When I read the 24-page document, I realized it was against everything I believed in about the State of Alaska being open for business.
Cashable credits needed to go away, the state couldn’t afford them, and the producers were not getting paid. Eliminating this incentive was a tough call, but the right one. But it’s the excess baggage added to the bill that bothered me.
The future of Alaska lies in new fields producing oil and gas, it is hard for them to find investors because of the ever changing tax regime. It appears some in government can’t wait to fleece the private sector on every turn. Not me, business needs reasonable, stable and predictable taxes in order flourish and create jobs. This bill does none of these, and I voted no on HB 111 because of that. Read more….
Matanuska River bank erosion continues to threaten homes and property in the Sutton area and Rep. Rauscher is working with the Mat-Su Borough and the state to find a solutions.
At the request of Rep. Rauscher, Gov. Bill Walker and his staff flew over the area recently to inspect the erosion and determine if the situation elevated to a disaster declaration. While the governor determined a state of emergency was not merited because the erosion is considered a natural shift in the river path, George has not given up.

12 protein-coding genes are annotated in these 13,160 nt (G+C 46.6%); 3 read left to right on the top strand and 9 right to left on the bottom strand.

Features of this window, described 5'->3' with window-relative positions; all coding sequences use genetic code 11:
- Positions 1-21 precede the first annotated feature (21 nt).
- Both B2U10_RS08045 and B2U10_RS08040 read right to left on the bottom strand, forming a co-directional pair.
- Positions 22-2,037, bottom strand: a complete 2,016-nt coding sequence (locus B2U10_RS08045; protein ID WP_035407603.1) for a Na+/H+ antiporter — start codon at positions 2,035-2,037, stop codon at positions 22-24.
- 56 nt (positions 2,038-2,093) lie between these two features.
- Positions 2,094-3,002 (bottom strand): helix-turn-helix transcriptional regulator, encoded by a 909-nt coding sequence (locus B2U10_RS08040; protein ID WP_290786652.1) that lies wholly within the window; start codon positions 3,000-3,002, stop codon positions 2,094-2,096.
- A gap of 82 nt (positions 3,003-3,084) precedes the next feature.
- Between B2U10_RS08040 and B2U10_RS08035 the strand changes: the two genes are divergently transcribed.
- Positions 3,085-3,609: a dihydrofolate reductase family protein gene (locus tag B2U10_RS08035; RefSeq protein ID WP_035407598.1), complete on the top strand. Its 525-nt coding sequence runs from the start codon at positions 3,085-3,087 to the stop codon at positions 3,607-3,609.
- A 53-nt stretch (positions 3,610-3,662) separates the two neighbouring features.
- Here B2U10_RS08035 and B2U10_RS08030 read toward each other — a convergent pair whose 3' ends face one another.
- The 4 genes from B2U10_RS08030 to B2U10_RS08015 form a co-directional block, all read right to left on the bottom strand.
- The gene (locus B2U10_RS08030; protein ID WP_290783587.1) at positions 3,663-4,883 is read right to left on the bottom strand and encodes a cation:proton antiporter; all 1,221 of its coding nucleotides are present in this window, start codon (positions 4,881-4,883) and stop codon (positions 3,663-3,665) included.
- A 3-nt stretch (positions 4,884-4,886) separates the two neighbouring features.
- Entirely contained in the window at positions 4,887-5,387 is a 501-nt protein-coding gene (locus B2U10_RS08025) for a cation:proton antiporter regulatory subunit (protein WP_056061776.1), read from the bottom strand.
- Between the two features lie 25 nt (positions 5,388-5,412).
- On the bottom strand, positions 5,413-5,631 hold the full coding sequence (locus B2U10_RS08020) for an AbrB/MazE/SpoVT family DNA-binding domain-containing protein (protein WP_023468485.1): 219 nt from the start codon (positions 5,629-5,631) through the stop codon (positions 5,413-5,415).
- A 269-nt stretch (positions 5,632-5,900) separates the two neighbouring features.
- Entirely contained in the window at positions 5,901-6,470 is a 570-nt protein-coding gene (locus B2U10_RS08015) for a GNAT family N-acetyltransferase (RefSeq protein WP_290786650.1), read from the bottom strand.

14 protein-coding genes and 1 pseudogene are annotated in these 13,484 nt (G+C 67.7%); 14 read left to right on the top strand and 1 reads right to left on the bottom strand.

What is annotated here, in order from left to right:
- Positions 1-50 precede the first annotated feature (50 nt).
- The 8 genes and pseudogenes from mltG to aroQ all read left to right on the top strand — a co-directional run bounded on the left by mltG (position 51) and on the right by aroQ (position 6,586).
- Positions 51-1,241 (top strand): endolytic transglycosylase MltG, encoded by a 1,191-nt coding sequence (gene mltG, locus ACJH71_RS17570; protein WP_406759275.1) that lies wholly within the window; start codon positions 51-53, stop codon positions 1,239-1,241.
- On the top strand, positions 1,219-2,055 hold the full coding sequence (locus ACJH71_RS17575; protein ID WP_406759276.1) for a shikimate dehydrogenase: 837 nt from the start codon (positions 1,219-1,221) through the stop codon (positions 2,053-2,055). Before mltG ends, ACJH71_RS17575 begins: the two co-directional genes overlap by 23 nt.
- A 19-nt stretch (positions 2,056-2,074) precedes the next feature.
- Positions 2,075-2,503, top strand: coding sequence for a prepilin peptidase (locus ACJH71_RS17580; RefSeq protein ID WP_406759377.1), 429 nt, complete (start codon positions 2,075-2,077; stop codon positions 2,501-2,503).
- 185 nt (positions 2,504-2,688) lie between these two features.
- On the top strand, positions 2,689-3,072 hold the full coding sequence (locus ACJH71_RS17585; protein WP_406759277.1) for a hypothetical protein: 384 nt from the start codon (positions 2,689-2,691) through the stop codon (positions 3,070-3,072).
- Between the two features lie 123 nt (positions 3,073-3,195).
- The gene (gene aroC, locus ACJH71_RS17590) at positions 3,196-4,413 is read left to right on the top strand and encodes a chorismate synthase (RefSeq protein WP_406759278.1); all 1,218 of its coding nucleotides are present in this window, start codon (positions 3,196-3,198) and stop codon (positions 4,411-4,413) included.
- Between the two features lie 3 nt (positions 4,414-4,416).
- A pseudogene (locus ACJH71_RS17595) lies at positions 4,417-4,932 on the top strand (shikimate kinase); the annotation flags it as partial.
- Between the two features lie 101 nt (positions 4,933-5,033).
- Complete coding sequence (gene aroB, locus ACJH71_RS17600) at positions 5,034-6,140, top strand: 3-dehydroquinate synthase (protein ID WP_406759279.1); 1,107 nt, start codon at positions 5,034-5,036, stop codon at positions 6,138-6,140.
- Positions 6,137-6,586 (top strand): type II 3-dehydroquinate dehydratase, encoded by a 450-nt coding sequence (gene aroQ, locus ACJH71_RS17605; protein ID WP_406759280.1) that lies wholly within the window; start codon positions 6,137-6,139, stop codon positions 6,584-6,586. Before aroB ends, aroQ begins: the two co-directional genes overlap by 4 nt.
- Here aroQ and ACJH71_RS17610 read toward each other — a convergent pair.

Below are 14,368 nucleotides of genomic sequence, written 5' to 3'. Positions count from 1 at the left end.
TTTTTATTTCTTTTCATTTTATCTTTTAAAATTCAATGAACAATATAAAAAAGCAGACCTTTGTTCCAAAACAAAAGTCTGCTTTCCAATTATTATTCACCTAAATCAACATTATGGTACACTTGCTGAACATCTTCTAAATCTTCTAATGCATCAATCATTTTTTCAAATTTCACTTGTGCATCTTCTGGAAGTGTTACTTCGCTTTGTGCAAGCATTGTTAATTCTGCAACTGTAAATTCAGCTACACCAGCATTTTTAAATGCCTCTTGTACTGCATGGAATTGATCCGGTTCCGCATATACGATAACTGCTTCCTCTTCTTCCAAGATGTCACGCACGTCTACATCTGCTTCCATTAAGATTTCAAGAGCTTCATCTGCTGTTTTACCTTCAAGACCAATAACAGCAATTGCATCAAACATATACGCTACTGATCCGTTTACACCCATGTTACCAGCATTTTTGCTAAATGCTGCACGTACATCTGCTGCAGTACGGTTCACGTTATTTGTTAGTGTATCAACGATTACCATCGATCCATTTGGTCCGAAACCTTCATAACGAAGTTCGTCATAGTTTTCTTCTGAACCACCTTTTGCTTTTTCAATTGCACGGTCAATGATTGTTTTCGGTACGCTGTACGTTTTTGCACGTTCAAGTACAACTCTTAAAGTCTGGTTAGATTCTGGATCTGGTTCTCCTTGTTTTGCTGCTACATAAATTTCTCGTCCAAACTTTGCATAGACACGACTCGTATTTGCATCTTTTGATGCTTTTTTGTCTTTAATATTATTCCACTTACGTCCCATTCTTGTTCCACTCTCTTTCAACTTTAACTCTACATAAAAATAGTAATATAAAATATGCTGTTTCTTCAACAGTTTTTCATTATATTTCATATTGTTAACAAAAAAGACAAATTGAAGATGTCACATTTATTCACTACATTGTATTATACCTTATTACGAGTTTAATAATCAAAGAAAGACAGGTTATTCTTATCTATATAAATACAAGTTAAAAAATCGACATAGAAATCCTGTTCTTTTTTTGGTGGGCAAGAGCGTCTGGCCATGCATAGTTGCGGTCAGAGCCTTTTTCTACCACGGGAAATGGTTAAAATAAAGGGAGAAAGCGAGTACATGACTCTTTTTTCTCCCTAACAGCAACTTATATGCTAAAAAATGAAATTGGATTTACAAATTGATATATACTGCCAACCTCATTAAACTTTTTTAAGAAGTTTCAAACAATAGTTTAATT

Last August Governor Walker declared an emergency to address the erosion caused by the Matanuska River in the Butte area, freeing up state and federal funds to address the issue. But the declaration did not include the Sutton area where the river has been threatening homes for many years.
“I am happy to see the Governor and his staff responded to the call for assistance and have examined the threat that looms over the area from erosion,” Rauscher said. “I am ready to work with the Governor and his staff to not only find an immediate solution, but also a long term resolution to this issue in Sutton, and all along the Matanuska River before more homes are lost.”